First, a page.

Conditions + Treatments

What is Encopresis in Children?

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When a child has encopresis, this is a familiar scenario.

You are at the park with your 7-year-old and she is having a great time — until she has an accidental bowel movement. When you ask her why she didn’t tell you she needed to go, she says, “I didn’t feel it.” It’s probably not the first time this has happened — and without treatment, it won’t be the last.

Encopresis is a problem that won’t just go away on its own. However, it’s relatively easy to treat.

Here’s what you need to know about encopresis:

  • Encopresis is another name for fecal soiling — or an accidental bowel movement.
  • There are two main causes of encopresis:
    • Long-term constipation — Your toilet-trained child becomes constipated which stretches his intestine and rectum until he cannot effectively hold the stool and it leaks out.
    • Toilet refusal (much less common) — Your child has never been toilet trained and refuses to have a bowel movement in the toilet, which leads to constipation and encopresis.

How Boston Children’s Hospital approaches encopresis

Encopresis can have serious psychological consequences for a child, including humiliation and shame. Boston Children’s Division of Developmental Medicine treats the whole child — physically and psychologically. Should your child's condition need further escalation due to the complexity of this condition, the Division of Gastroenterology, Hepatology and Nutrition will work in conjunction with the Motility and Functional Gastrointestinal Disorders Center to assist in diagnosing and treating cases that require further consultation from specialized medical disciplines.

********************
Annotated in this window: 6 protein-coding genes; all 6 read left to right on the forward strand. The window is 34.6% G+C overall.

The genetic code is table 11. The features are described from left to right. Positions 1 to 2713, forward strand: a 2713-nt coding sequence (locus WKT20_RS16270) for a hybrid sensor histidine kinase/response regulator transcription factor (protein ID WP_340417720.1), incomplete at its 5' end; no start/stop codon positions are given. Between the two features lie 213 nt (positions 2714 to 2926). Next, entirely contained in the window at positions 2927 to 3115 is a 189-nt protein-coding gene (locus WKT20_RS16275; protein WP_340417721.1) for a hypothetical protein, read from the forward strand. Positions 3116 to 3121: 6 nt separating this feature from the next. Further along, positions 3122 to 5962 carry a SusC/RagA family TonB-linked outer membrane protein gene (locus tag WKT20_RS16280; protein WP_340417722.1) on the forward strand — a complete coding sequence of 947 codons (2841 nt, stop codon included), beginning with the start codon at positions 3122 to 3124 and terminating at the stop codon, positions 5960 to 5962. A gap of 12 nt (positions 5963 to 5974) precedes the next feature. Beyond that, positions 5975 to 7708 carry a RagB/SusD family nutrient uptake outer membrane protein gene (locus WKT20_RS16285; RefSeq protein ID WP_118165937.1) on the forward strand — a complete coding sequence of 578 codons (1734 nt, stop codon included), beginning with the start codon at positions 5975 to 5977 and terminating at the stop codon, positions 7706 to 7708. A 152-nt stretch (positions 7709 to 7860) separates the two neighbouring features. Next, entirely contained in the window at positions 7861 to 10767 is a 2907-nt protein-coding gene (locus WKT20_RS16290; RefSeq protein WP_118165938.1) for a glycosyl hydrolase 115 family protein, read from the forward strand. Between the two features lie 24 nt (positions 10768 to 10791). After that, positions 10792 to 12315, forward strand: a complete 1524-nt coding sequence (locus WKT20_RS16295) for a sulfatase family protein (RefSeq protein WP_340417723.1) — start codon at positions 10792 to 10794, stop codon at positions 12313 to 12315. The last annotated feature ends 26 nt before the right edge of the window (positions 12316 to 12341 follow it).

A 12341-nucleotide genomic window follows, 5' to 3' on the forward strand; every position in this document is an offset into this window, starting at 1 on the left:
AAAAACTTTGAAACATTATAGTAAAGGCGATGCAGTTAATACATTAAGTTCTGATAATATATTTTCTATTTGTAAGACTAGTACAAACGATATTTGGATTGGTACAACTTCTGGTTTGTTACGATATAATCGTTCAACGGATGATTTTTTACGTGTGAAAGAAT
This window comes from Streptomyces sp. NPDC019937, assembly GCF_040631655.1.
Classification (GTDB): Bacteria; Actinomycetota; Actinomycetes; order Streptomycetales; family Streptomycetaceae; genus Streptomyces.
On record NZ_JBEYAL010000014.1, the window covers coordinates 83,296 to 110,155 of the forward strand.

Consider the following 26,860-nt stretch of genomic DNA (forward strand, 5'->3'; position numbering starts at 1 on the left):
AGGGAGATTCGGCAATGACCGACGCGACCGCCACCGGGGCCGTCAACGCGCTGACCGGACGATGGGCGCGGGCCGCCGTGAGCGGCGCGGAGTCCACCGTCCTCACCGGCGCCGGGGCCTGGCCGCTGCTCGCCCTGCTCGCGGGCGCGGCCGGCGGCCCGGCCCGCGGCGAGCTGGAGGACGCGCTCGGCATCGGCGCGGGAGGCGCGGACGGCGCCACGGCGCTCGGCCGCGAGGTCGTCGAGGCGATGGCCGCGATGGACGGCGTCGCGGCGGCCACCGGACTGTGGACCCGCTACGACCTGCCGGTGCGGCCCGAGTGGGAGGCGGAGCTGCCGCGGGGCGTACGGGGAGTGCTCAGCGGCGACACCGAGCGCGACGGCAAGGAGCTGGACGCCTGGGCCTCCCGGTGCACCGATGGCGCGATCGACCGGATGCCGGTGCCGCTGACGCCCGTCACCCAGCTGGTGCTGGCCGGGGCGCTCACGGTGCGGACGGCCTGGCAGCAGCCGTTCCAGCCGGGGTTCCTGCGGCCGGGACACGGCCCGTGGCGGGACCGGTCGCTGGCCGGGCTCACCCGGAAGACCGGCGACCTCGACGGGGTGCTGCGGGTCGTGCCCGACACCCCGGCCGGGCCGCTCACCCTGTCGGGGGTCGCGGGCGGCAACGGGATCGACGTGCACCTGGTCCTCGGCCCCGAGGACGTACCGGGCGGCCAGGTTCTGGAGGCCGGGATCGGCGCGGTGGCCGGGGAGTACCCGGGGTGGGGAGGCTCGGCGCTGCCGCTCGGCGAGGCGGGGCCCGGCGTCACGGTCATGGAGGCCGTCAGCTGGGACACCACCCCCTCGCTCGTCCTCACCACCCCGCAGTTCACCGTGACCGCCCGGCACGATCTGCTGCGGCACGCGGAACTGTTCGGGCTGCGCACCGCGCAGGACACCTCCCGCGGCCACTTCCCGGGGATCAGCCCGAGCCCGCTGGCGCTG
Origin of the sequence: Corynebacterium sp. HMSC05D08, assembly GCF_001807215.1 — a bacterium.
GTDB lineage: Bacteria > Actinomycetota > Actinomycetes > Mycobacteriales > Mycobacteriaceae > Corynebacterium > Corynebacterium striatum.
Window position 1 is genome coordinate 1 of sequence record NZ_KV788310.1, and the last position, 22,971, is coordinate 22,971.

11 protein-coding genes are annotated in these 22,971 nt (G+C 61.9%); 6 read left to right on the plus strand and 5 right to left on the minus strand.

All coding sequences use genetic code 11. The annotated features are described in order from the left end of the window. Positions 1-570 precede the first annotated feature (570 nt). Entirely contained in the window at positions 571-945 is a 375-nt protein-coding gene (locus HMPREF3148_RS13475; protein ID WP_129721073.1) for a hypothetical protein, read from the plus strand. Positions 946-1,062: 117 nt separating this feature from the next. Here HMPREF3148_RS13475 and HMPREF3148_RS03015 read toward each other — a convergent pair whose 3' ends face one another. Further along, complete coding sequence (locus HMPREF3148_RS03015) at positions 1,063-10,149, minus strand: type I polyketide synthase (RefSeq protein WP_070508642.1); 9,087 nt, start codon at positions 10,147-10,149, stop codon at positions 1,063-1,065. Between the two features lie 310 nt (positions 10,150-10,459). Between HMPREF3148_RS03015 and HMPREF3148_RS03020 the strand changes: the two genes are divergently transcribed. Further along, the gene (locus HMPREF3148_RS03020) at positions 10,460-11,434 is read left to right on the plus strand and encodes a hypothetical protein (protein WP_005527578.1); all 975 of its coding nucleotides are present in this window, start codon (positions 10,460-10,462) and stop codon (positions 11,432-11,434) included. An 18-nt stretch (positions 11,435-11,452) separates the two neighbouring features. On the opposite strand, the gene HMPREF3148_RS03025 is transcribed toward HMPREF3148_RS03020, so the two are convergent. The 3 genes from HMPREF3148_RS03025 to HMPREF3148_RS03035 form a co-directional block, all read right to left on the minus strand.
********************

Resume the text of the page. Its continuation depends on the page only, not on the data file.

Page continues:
Boston Children's Hospital provides a compassionate team of professionals who will address your child's physical symptoms and emotional well being, while helping your child learn to have regular bowel movements on the toilet.

Boston Children’s is so much more than a hospital—it’s a community of researchers, clinicians, administrators, support staff, innovators, teachers, patients and families, all working together to make the impossible possible. ”
- Sandra L. Fenwick, President and CEO

Boston Children's Hospital
300 Longwood Avenue, Boston, MA 02115
For Patients: 617-355-6000
For Referring Providers: 844-BCH-PEDS | 844-224-7337